Sempra Energy and its partners are expected to pull the trigger next week on building a proposed $10 billion liquefied natural gas export facility in Cameron Parish, according to the Wall Street Journal.

Cameron LNG has secured $7.5 billion in loans for the project, which will ship natural gas to Japan. The facility will be able to ship 13.1 million tons of LNG per year, and Japanese firms have already agreed to buy 8.8 million tons of production. LNG has become an important fuel source for Japan since the 2011 Fukushima Daiichi nuclear-power disaster.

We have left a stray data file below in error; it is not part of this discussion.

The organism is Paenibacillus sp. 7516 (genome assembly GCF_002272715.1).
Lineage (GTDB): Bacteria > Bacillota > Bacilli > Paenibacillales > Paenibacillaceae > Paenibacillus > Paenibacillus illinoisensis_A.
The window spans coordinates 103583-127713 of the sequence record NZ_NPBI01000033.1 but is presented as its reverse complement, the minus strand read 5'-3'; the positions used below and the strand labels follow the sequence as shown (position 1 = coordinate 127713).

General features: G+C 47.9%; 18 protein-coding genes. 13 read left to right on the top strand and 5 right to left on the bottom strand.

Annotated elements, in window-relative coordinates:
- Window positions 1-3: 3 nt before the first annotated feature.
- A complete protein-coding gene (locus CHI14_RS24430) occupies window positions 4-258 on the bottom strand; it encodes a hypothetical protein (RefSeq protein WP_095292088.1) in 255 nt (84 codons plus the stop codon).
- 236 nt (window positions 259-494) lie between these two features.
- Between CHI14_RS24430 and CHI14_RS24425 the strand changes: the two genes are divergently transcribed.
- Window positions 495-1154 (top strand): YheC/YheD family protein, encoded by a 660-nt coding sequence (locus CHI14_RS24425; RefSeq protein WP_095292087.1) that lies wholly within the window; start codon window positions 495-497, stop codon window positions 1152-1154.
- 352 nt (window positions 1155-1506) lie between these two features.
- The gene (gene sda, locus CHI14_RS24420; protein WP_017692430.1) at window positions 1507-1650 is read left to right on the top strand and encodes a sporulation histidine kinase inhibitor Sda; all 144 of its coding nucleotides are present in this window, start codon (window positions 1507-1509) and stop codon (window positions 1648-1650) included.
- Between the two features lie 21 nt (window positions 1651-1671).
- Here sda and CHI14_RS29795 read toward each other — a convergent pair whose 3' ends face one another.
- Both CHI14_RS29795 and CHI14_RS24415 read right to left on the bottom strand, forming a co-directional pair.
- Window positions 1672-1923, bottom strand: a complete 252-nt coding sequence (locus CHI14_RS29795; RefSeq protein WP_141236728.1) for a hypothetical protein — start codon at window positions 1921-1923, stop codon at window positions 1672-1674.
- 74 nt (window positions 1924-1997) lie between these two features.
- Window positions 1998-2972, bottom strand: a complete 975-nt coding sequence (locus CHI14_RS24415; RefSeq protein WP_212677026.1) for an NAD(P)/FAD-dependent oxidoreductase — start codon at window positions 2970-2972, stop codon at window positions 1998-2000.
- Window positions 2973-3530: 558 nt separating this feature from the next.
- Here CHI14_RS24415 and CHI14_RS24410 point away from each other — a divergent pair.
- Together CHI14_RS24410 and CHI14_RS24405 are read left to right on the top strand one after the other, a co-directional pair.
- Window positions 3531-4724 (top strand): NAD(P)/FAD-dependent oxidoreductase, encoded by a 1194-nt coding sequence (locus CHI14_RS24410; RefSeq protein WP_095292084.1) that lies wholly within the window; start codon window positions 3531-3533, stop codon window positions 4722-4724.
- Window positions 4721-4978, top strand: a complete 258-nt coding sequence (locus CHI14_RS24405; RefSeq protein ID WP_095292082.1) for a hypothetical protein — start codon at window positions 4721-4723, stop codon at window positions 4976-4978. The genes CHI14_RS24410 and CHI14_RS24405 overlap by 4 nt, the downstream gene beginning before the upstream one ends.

U.S. natural gas exports would cut Japan’s fuel costs and reduce the premium that many Asian nations now pay for LNG compared with the price in the U.S. and Europe, Ryo Minami, oil and gas director at Japan’s Ministry of Economy, Trade and Industry, told the Journal.

“The U.S. shale gas revolution will finally spill over to Asia,” Minami told the Journal.

Exporting natural gas to Asia from the U.S. requires supercooling the gas to turn it into a liquid that can be loaded on specially designd ships. In order to secure financing for the multibillion-dollar facilities, LNG companies first have to line up long-term contracts, 15- or 20-year commitments, from customers for the LNG.

San Diego-based Sempra owns 50.2 percent of the Cameron facility while its partners, Mitsui & Co., GDF Suez SA of France, and the NYK Line-Mitsbubishi Corp. joint venture, each own 16.6 percent.